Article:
Below is a guest post by my friend in Taiwan Bill Stimson. This post doesn’t necessarily reflect my own viewpoint on the subject. There are a few points, in fact, that I’d take issue with, though I agree with the piece in spirit.
by William R. Stimson
What if the Chinese government stopped lying to its people and admitted inconvenient truths? What if some in power were swept away as a result and others arose to take their place? Would this be the end of China as we know it? Would this spell the defeat of Chinese culture at the hands of the West?
Look at Taiwan. An opposition party, free elections, an uncensored Internet – still the environment is one every Chinese would recognize and feel at home in. These necessary modern developments are not a threat to China or its culture. The only ones they might threaten are those who grab for themselves a bit too much of what belongs to all. To preserve their prerogative to do this, and pass this on to their children, though it be at the expense of their culture, their nation, their people, and even their Communist ideology – this tiny percentage of the population in the People’s Republic strives at all cost to cover up what it is doing. It’s dishonest to its own people. It does everything in its power to prevent embarrassing truths from reaching them from foreign sources.
This latest bundle of untruths – that the Chinese Internet is open, the United States uses the Internet to dominate the world, and Western insistence on an uncensored Internet amounts to “information imperialism” because less-developed nations like China cannot possibly compete when it comes to information flow – contains one very interesting admission that has curiously not received the attention it deserves. Lies cannot stand, they’re not convincing, unless bundled with truths. The truth in all these falsehoods is that to the extent China continues to shackle itself by dominating the flow of information to its people, then no matter what impressive external manifestations of progress and prosperity it manages to feather itself with, in substance it remains, in the most important respect, a less-developed country and one that can never catch up.
The Chinese government’s cyber attack on Google is telling. A system that is closed, controlled, and dominated by a small minority – which is not the most creative or innovative segment of the society – can only progress by stealing or grabbing what does not belong to it. China’s whole foreign policy seems to boil down to grabbing Taiwan and preventing any discussion of how it grabbed Tibet. It unconscionably befriends whatever unsavory regime it needs to in order to grab resources. It’s even intent on grabbing tiny little islands way out at sea from neighboring countries all around. China is already big enough. What it has of most value is already inside it – it’s people and their superior creative potential. It needs to grab nothing. It needs instead to release its people’s vast potential so that it can stop being wasted; and the world needs this too of China.
Nobody knows from what tiny point in China’s vast society its most creative and innovative element might spring. It can come from anywhere, so everywhere needs to be free. Who could have predicted, for example, that a particular little Jewish boy brought by his father from Communist Russia to America would grow up to drop out of Stanford and become the co-founder of Google. Sergey Brin was a wonder who came, like true creative innovation always does, out of the blue.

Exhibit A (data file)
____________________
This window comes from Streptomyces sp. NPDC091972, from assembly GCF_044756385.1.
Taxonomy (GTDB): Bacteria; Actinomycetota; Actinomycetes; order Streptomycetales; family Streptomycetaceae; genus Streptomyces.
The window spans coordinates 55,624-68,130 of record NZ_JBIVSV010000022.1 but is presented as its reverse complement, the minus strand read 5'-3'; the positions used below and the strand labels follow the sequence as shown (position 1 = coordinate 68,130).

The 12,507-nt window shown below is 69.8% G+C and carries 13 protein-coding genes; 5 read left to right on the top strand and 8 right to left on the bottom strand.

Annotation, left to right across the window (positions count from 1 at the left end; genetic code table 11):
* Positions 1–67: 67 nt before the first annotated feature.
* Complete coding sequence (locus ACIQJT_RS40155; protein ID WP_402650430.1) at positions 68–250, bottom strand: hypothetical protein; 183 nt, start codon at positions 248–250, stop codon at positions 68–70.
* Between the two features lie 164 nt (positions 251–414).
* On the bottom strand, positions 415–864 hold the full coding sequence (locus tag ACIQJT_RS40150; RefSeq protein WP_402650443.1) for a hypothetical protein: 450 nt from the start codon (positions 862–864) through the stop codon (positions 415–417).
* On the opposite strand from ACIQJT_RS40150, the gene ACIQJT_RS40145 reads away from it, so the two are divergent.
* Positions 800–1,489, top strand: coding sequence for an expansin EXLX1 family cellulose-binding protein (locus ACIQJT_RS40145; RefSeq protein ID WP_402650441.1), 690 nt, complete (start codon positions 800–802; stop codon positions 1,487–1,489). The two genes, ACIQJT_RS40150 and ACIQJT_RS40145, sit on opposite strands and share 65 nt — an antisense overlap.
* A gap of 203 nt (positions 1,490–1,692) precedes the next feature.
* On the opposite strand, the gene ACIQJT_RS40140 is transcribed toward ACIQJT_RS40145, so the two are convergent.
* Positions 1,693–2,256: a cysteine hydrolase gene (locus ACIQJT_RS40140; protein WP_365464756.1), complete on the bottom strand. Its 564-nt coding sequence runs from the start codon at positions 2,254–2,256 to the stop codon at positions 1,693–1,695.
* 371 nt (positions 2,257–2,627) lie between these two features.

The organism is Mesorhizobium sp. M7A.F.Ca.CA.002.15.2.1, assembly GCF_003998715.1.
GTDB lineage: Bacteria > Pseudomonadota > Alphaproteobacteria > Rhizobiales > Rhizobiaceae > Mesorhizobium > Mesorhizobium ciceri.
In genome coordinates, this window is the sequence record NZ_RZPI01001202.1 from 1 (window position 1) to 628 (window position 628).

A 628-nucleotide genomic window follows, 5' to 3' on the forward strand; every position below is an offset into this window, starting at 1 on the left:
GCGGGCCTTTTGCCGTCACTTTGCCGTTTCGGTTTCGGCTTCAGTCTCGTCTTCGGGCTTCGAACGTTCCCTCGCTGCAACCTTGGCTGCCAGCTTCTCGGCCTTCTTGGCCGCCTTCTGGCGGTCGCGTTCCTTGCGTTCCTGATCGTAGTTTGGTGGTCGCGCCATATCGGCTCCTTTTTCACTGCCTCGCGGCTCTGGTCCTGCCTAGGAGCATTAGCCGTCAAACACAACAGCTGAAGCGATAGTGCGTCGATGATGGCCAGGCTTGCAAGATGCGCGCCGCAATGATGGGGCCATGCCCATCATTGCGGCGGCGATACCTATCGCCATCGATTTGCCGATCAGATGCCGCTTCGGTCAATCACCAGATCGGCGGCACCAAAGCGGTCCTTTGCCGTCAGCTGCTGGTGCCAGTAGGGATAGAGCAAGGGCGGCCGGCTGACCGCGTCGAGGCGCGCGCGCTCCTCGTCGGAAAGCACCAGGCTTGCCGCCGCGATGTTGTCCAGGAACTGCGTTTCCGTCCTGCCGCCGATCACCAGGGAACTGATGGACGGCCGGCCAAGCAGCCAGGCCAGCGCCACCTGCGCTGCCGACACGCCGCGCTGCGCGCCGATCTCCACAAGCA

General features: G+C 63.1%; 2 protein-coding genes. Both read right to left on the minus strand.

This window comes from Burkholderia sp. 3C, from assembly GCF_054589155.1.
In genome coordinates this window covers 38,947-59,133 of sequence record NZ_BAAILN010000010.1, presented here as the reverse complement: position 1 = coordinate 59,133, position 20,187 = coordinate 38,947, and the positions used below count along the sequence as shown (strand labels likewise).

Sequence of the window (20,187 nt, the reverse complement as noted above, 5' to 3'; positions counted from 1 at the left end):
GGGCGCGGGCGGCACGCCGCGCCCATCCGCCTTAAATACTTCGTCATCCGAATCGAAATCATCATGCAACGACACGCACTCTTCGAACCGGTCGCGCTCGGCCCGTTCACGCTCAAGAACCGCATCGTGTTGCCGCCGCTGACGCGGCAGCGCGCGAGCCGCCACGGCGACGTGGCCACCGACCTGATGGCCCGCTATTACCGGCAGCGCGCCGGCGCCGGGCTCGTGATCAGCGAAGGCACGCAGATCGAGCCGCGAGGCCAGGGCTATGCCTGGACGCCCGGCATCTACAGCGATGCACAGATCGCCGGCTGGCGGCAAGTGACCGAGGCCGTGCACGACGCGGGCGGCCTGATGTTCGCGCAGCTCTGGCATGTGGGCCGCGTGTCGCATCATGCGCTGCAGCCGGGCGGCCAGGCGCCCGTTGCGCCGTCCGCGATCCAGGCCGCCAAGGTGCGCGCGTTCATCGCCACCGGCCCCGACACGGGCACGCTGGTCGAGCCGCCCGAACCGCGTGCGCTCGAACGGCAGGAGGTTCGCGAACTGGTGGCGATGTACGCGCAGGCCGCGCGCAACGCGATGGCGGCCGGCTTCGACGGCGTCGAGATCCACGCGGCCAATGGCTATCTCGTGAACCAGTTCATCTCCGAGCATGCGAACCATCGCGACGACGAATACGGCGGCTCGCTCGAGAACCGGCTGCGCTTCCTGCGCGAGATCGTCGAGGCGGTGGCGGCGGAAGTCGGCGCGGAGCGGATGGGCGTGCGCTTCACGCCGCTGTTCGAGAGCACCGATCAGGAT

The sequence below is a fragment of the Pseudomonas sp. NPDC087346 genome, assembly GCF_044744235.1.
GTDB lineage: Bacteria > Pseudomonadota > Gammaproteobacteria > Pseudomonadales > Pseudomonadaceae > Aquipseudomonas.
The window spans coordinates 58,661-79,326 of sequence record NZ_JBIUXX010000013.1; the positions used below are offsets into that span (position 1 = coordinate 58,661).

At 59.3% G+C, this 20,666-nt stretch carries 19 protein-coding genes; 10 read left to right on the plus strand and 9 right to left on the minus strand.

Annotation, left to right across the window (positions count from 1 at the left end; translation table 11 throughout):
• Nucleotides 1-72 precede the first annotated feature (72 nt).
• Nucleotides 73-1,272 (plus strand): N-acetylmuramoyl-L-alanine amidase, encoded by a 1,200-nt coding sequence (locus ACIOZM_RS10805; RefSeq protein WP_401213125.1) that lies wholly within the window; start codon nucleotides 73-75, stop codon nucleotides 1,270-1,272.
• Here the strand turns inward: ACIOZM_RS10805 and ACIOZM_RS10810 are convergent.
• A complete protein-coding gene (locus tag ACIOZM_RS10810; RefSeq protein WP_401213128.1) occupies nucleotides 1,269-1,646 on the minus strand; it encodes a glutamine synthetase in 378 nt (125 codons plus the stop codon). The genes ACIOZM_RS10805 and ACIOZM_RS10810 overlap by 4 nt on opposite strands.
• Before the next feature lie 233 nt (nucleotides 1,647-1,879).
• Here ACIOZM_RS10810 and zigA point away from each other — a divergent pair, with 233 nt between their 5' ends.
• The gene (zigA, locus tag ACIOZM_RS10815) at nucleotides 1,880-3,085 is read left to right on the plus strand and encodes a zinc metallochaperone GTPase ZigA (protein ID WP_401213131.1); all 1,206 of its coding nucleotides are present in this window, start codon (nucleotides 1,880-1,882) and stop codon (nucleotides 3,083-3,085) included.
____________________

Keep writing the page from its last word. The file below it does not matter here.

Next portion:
How different is Google’s view of information to that of the Chinese government. It’s not about domination at all – but freedom and empowerment of the disenfranchised and downtrodden. How ironic that a Communist regime views information as a means to dominate while Google, an American company, views it as a means to liberate. Things are not what they seem. The consensus that China, in its present form, is the future begins to look wrong. The future may actually be Google, or some combination of China and Google. The company has hit upon a new way to do business that’s not the tired old exploitative American capitalism, which fits in so well with Beijing’s schemes – but that’s not Communism either. Rather it falls somewhere in between. This business organization has found a way to earn money by benefiting the collective, and doing it in a way that enables and develops the creative vision of its employees. Google does business in a different way. There is no end of riches in the direction it’s taken and no end of business niches where its ideas can be replicated and further developed. More profit can be made by cultivating than by exploiting people and the planet. It’s that simple. Compare this to Chinese companies that put poison in toys and fake protein in baby formulas.
This venture that Google has started out on in the end can’t help but make China and the U.S. partners rather than adversaries. It behooves the Chinese government to rise to the occasion and let Google come through unfettered to the Chinese people. Whatever destabilizing effects this may have on China’s corrupt bosses will be offset a million times over by the deeper stabilization that can’t help but arise as thousands of Chinese Sergey Brins are empowered to surface from the most marginal and unlikely spots all over China’s vast map with innovations that make China’s glitzy prosperity and progress not just a surface phenomenon based on what has been grabbed, stolen, or diverted from the West – but a true manifestation of China’s underlying cultural greatness and the genius of its people.
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Richard Burger is the author of Behind the Red Door: Sex in China, an exploration of China's sexual revolution and its clash with traditional Chinese values.